‘Yes, of course I will.’

‘Good. And later we’ll discuss chores. I’m too old to run this place on my own now. I could use a strong pair of hands around. Can’t pay you, though. Bed and board. Three good meals a day and you can sleep in one of the barns. We’ll find you a chair so as you can sit with us for meals and by the fire of an evening. If you want it, of course?’ Dave suddenly realised that he had never wanted anything more out of life. Even before he had time to speak Roy added. ‘That’s settled.’ And held out his hand for Dave to shake it. ‘Just one thing. We’ll beat the boundary on Sundays. You’ll come along, everyone fit enough to walk does. Until then, don’t leave the farmyard. After that, don’t go beyond the parish boundary, especially in bad weather. You understand?’ Dave nodded. It made perfect sense. He was a runaway prisoner. For some reason the people in the village were happy to hide him. Why would he leave?

 

On Sunday Dave joined the villagers at church. Church in prison meant a chance to get out of his cell and talk to other prisoners. Church in the village meant hellfire and damnation sermons from the vicar, who Dave thought looked like he could be the prison chaplain’s older brother, followed by a walk around the parish boundary. At various points on the walk, for which Dave could see no pattern, they stopped while the vicar prayed and Alice shook some dried herbs while the other women chanted something that Dave did not understand. Afterwards there was beer and mutton was roasted over an open fire then served on thick slices of bread. The men all talking about sheep, crops and the unseasonably warm weather while the women mostly seemed to be talking about him based on the sideways glances and the way they giggled behind hands when he caught their eyes.

 

Life fell into a pattern for Dave. Hard work on the farm, helping out on other farms when he could, Sundays in church followed by a village meal. On the Sunday after full moon the whole village walked the boundary, otherwise they just got on with life. Dave even started visiting the pub once in a while when he’d been given a share of the meagre cash income, but he soon found no-one wanted his money. He could have a few beers each week in exchange for some task on one of the farms which he was happy to do anyway. It never crossed his mind to work out what the exchange rate was for his labour, he found he wanted for nothing as long as what he wanted was not excessive. No one asked about his past, no one asked his plans for the future.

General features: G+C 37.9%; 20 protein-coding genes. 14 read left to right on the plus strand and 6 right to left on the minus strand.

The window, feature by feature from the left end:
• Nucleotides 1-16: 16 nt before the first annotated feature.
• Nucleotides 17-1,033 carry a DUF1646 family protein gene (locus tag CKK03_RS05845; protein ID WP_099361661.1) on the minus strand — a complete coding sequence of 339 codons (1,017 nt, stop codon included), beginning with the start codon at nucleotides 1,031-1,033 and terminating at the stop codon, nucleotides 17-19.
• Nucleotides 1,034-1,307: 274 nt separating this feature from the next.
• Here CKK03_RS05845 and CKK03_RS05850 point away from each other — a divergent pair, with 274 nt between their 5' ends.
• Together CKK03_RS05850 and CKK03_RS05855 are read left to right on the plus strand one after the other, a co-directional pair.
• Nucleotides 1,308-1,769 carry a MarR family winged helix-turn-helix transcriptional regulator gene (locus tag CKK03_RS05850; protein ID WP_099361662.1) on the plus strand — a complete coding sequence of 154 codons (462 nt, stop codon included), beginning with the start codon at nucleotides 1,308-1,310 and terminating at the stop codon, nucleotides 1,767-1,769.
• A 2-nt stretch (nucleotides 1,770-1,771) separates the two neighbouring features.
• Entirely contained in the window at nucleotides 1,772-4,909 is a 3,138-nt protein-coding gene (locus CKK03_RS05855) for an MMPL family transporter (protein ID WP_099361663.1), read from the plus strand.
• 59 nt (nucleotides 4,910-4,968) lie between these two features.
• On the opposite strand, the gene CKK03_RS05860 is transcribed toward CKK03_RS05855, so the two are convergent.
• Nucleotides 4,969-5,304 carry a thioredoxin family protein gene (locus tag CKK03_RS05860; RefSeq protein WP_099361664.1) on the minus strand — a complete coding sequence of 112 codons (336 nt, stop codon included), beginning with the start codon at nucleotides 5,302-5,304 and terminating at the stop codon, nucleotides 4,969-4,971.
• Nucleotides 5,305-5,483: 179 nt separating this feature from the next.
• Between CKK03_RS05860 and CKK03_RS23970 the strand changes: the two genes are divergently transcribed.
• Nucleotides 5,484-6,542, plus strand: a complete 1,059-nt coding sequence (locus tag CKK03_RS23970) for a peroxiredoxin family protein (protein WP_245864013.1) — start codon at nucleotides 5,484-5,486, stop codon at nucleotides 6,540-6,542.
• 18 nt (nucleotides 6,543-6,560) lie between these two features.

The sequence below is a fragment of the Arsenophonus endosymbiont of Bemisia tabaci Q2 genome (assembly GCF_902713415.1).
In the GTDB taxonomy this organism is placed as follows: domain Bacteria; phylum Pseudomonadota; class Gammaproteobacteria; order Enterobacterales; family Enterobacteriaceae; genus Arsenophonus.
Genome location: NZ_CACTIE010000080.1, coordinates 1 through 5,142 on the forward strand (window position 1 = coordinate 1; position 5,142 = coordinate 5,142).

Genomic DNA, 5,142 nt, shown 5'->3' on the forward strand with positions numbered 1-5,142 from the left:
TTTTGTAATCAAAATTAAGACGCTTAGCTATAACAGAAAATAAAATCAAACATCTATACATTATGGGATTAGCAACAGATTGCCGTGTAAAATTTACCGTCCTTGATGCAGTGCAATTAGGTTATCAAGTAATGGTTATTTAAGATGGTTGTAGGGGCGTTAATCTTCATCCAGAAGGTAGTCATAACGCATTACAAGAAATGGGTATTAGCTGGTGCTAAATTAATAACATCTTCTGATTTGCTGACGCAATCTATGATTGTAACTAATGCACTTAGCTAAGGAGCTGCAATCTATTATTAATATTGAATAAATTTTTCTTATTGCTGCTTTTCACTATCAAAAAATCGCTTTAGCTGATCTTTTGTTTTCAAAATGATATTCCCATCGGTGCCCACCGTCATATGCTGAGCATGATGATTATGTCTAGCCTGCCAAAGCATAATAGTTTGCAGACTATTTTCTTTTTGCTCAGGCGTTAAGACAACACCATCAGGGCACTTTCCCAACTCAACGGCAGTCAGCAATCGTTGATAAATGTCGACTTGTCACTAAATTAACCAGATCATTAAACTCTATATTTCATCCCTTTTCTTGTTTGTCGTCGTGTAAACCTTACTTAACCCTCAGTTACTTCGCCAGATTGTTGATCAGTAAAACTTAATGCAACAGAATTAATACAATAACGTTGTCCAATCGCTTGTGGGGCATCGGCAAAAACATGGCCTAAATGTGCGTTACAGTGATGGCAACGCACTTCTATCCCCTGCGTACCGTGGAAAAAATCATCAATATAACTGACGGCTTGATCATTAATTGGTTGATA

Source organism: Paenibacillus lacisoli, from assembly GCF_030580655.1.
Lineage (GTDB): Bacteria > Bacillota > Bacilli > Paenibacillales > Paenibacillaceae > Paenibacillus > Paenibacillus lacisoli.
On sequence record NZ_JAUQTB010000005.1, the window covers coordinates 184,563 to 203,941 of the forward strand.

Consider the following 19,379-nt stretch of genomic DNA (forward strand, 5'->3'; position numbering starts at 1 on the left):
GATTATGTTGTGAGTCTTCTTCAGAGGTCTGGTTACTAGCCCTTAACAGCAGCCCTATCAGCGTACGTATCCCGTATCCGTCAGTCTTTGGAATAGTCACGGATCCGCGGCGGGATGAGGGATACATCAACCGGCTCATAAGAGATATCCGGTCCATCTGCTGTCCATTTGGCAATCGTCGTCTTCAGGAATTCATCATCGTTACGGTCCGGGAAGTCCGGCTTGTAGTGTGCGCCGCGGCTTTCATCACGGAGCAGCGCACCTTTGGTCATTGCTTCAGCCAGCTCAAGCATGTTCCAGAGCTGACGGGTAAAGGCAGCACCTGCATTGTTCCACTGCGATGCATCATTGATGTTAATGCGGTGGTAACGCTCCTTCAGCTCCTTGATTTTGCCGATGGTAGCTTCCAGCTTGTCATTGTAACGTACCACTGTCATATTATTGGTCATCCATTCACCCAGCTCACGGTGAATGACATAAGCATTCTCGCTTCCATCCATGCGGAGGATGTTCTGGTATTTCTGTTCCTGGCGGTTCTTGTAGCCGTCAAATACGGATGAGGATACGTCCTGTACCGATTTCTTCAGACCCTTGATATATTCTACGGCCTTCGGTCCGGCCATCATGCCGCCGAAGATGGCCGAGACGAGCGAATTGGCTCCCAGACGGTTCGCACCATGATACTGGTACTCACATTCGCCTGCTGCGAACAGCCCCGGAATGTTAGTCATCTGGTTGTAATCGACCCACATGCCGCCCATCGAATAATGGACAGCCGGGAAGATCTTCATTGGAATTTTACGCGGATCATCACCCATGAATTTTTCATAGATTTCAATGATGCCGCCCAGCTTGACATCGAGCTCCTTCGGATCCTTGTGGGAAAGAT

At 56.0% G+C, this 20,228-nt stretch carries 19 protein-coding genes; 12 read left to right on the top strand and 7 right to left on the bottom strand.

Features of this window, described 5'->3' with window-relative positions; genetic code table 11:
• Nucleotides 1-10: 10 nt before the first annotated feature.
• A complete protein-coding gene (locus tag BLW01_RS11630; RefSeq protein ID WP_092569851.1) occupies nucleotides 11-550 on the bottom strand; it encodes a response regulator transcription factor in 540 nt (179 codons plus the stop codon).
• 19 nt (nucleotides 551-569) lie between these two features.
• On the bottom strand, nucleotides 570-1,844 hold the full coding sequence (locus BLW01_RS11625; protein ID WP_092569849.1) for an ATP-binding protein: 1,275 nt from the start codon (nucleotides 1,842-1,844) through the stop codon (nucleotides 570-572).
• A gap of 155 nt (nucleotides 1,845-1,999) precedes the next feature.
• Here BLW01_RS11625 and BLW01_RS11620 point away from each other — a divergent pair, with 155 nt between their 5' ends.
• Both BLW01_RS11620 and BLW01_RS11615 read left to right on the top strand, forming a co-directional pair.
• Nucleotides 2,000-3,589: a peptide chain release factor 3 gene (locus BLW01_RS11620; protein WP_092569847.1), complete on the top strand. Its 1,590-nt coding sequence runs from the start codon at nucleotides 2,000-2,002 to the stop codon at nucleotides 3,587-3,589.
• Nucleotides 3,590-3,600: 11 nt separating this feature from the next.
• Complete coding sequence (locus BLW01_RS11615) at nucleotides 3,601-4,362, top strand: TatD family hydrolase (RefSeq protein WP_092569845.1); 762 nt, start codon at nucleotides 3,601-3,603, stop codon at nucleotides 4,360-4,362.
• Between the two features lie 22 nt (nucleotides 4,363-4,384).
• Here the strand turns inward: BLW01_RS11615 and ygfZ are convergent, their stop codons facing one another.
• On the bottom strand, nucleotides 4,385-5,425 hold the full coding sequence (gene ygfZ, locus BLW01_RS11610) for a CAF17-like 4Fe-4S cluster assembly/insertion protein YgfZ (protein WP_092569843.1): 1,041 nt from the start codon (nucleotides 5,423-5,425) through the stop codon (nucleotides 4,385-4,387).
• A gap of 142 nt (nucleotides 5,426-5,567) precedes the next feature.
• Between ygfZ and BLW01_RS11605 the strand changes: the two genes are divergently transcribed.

One day Roy died. Dave had lost track of how long he’d been with Roy and Alice by the time it happened. Many years, he knew by the passing of the seasons. Alice woke Dave and together they took care of Roy’s body. They took it by hand cart to the church where the whole village had congregated. A grave had already been dug. After a short service the body was lowered into the grave, covered over, and people left. Dave and Alice walked out of the village up to the farm. When they got there Alice started to prepare a meal. Dave tried to stop her, and failing that to help, but she quietly pushed him away, indicated that he should sit down, and finished the job. After they’d eaten Alice went outside. Dave never saw her again. The next morning, after he’d seen to the animals and his chores around the farm he walked into the village again. He found the vicar.

‘Alice has gone. I’m worried.’ He said.

‘No need. She’s probably just gone home.’

‘Home?’

‘I don’t know where that is. She arrived here with Roy and has been here for years. But sometimes when a man dies in the village his wife leaves the farm to a younger man. Sometimes she moves in with neighbours, sometimes she goes home. It’s not unusual and not something to worry about. Just take over the farm. You know how we work well enough. Do what you need to do.’